Autumn is here, and it's time to think about your pool wintering solution. Which wintering solution is best for a trouble-free winter for your pool?
Once the summer season is over, no-one is swimming in the pool anymore and the water temperature dips below 12/15°C, the pool can be put into wintering mode. This is the perfect time to tackle annual equipment maintenance: filter cleaning and descaling.
Active wintering, passive wintering, what is the difference? Here is a list of all the right questions you need to be asking yourself when selecting the best wintering solution for you and your pool.
Passive wintering is one of the most popular methods to use, but its advantages and disadvantages, environmental impact and special characteristics must be properly understood.
Passive wintering, as indicated by its name, involves leaving your pool to rest with the filtration and water circulation systems switched off. On the contrary to active wintering, this method consists in partially draining the pool water (to approximately 10cm below the skimmers), which is problematic from an environmental point of view, and then adding chemicals when spring rolls around again.
With this type of wintering, all equipment in the plant room must be purged (including the pipework). Also, don't forget your heat pump if you have one!
You must also add wintering chemicals, place floats diagonally across the pool, a gizmo in each skimmer, plugs in the outlets nozzles and vacuum fittings, and lastly, cover the pool with a wintering cover.
Passive wintering is generally best in regions where the winters are hard, with temperature below 0°C. Under these conditions, leaving the water in the pool can result in considerable ice damage.
Overall, passive wintering is the less eco-friendly option due to the annual waste of water.
Active wintering is becoming more popular because it is simple and eco-friendly. As opposed to passive wintering, which involves partially draining the pool water, with active wintering the water level is maintained. There are several environmental and financial advantages to this.
Under active wintering, filtration and water circulation systems continue to run; for 3 hours a day for single-speed pumps (preferably at dawn, which is the coldest part of the day), and 24/7 at slow speed (between 600 and 800 rpm) for variable speed pumps. These consume much less energy than single-speed pumps, even when operating around the clock*.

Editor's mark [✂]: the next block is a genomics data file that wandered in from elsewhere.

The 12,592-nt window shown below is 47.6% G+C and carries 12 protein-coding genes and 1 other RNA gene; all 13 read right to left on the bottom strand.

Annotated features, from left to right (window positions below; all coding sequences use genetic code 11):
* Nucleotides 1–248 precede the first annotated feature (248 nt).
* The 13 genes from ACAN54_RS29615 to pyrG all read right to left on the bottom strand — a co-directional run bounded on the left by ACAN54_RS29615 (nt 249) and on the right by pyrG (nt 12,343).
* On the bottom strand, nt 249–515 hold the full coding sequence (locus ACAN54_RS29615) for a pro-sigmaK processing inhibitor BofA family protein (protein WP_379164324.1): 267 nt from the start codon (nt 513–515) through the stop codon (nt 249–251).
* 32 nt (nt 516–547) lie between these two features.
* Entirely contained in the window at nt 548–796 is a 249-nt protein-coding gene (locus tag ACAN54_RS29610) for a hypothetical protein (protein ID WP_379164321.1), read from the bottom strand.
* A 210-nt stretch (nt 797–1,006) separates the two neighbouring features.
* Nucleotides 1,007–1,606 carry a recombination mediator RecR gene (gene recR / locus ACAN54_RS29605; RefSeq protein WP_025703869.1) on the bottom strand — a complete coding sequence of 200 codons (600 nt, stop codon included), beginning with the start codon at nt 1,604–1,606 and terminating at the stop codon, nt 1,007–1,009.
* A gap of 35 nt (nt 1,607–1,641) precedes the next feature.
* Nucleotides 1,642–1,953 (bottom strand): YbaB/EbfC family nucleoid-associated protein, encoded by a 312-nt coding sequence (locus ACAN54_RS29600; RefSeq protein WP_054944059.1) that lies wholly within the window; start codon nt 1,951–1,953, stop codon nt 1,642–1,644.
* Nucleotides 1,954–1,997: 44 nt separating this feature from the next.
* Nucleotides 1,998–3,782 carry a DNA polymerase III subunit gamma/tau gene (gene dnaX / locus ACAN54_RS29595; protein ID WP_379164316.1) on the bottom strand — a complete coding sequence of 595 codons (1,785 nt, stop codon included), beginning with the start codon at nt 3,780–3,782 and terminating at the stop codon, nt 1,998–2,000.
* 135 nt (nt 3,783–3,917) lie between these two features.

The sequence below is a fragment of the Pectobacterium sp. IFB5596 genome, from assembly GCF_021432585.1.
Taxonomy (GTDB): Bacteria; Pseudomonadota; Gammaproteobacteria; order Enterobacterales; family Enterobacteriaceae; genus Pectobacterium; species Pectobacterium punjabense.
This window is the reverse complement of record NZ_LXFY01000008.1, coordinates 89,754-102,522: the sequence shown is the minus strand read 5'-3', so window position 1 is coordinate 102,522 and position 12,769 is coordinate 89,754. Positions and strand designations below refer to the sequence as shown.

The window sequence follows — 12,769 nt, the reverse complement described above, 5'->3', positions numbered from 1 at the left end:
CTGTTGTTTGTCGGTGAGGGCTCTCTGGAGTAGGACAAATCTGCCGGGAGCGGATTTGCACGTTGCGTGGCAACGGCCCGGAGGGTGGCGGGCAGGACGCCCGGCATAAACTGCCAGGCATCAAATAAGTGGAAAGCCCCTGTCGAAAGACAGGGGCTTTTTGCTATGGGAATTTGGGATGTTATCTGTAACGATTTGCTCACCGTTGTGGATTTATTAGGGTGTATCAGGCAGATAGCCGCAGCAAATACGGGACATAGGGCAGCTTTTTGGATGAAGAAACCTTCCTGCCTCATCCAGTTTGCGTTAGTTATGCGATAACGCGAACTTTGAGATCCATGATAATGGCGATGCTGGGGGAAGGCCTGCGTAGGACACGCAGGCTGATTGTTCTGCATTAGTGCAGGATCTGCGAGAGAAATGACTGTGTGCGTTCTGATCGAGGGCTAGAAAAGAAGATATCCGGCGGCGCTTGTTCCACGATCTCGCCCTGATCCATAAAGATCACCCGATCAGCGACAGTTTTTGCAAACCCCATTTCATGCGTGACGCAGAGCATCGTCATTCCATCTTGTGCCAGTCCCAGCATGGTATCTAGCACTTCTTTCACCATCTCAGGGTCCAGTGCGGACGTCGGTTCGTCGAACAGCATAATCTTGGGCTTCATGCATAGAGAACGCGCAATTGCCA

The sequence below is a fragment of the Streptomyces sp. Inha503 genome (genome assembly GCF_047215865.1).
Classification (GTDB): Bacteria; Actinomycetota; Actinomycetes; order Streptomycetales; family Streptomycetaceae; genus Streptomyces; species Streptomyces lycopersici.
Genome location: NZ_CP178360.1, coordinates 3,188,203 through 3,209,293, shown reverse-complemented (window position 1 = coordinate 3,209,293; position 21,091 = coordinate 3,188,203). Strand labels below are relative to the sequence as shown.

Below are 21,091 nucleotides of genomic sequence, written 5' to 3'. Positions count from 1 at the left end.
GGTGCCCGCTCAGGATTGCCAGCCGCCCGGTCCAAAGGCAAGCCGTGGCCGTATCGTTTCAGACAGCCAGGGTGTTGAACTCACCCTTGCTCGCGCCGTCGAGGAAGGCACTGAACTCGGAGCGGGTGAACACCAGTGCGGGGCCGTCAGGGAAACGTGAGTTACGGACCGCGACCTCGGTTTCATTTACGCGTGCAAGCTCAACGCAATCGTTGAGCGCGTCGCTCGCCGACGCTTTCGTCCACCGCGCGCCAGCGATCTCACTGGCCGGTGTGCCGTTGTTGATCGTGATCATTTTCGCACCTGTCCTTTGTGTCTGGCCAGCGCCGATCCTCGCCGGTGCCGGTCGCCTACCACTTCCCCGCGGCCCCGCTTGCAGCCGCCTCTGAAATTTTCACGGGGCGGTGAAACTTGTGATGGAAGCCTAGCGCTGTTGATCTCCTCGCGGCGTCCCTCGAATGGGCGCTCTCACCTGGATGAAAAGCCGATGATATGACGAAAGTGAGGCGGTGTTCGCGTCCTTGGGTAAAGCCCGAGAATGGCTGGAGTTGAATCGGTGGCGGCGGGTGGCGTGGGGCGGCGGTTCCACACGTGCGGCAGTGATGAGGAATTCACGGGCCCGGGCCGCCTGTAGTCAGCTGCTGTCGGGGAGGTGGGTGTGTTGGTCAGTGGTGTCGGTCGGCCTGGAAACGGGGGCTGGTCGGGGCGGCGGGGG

You can therefore maintain clean, clear water throughout the winter, without seeing your electricity bill go through the roof.
*A variable speed pump running at 600 rpm consumes around 480 W in 24 hours, compared to approximately 2,250 W consumed by a 1HP single-speed pump operating for 3 hours.
Active wintering is particularly recommended in regions where winters are mild or moderate. If there is no dramatic and extended drop in temperatures during the winter, with this method your pool will be ready for use as soon as the first warm spring days come around.
In conclusion, active wintering is an eco-friendly and cost-effective option for maintaining your pool in perfect condition during the winter. Thanks to variable speed pump technology, you can enjoy crystal-clear water whilst taking care of both the planet and your own wallet.
Passive wintering may well be the most suitable option in regions with hard winters, but its impact on the environment must be taken into account in your choice.
Before making your decisions, go ahead and talk about it with your pool installer, who will be able to advise you on which type of wintering is best for you. To find a Hayward stockist, go to our store locator to find your nearest Totally Hayward dealer.
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